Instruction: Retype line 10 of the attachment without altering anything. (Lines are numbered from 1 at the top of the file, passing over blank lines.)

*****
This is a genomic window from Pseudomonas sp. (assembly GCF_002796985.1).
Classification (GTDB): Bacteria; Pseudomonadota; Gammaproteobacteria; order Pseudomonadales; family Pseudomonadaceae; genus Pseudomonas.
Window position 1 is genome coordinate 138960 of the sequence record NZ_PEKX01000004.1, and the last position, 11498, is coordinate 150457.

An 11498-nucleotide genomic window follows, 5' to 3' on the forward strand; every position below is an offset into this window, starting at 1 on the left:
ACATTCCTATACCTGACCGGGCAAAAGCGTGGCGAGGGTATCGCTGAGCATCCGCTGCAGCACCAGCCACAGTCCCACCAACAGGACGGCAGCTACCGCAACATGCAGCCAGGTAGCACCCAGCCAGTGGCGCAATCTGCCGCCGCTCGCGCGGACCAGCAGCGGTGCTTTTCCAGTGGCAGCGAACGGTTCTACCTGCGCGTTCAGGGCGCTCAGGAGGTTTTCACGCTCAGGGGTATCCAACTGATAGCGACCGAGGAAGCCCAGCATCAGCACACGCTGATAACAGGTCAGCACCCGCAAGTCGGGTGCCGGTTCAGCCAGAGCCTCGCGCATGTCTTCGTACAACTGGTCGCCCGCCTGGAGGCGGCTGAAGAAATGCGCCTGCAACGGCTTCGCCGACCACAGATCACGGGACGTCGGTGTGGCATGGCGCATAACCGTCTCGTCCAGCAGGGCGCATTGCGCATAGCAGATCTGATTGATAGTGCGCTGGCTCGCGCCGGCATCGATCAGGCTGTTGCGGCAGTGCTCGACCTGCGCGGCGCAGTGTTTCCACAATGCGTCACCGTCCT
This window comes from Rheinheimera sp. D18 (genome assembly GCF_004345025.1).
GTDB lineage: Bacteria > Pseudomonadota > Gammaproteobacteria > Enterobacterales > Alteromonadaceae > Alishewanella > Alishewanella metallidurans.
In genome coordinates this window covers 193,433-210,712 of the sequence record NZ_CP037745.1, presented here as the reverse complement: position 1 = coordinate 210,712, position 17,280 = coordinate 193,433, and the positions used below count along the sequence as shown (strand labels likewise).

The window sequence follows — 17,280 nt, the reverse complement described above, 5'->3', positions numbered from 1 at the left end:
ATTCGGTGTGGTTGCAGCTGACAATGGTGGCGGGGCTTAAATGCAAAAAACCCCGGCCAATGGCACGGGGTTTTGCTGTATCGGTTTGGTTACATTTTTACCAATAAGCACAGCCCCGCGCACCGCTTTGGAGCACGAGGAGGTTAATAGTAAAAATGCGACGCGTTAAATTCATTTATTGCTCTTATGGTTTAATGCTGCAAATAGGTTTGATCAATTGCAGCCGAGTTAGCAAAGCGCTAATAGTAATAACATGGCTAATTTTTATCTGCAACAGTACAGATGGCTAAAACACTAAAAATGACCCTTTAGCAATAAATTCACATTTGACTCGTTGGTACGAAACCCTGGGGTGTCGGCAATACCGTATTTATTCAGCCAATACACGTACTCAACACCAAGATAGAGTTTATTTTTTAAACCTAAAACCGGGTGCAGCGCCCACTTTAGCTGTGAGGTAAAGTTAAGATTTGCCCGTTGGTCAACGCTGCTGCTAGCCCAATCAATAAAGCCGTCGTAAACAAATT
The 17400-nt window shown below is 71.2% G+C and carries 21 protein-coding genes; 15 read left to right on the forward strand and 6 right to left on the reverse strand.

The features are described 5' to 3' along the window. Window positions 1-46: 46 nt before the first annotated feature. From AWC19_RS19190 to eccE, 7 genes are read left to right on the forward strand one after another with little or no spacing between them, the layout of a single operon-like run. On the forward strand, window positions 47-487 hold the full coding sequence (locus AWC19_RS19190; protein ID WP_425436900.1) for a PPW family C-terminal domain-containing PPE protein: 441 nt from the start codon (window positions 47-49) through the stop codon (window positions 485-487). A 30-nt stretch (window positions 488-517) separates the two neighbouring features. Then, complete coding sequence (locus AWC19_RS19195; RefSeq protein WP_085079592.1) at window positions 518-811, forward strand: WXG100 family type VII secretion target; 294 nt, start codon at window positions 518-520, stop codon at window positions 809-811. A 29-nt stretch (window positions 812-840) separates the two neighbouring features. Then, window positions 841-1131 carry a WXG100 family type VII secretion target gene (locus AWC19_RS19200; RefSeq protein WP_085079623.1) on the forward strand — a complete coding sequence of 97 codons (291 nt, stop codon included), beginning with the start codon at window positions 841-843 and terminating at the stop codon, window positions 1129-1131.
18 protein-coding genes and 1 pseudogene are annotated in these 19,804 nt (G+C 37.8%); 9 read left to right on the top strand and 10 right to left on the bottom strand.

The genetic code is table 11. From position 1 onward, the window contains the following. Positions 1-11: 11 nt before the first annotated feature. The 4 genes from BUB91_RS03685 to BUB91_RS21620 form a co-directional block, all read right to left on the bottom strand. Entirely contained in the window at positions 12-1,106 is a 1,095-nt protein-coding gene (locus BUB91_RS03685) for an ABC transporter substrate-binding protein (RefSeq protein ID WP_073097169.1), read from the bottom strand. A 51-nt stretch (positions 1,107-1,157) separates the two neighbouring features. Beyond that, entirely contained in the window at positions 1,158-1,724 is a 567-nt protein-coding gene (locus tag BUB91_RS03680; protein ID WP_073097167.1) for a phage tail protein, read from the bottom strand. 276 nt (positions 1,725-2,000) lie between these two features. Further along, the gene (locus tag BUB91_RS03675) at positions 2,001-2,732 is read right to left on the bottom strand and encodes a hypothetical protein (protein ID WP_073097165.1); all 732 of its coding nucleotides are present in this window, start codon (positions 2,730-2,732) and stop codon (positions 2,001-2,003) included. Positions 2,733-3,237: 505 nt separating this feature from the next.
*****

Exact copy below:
ATTCGGTGTGGTTGCAGCTGACAATGGTGGCGGGGCTTAAATGCAAAAAACCCCGGCCAATGGCACGGGGTTTTGCTGTATCGGTTTGGTTACATTTTTACCAATAAGCACAGCCCCGCGCACCGCTTTGGAGCACGAGGAGGTTAATAGTAAAAATGCGACGCGTTAAATTCATTTATTGCTCTTATGGTTTAATGCTGCAAATAGGTTTGATCAATTGCAGCCGAGTTAGCAAAGCGCTAATAGTAATAACATGGCTAATTTTTATCTGCAACAGTACAGATGGCTAAAACACTAAAAATGACCCTTTAGCAATAAATTCACATTTGACTCGTTGGTACGAAACCCTGGGGTGTCGGCAATACCGTATTTATTCAGCCAATACACGTACTCAACACCAAGATAGAGTTTATTTTTTAAACCTAAAACCGGGTGCAGCGCCCACTTTAGCTGTGAGGTAAAGTTAAGATTTGCCCGTTGGTCAACGCTGCTGCTAGCCCAATCAATAAAGCCGTCGTAAACAAATT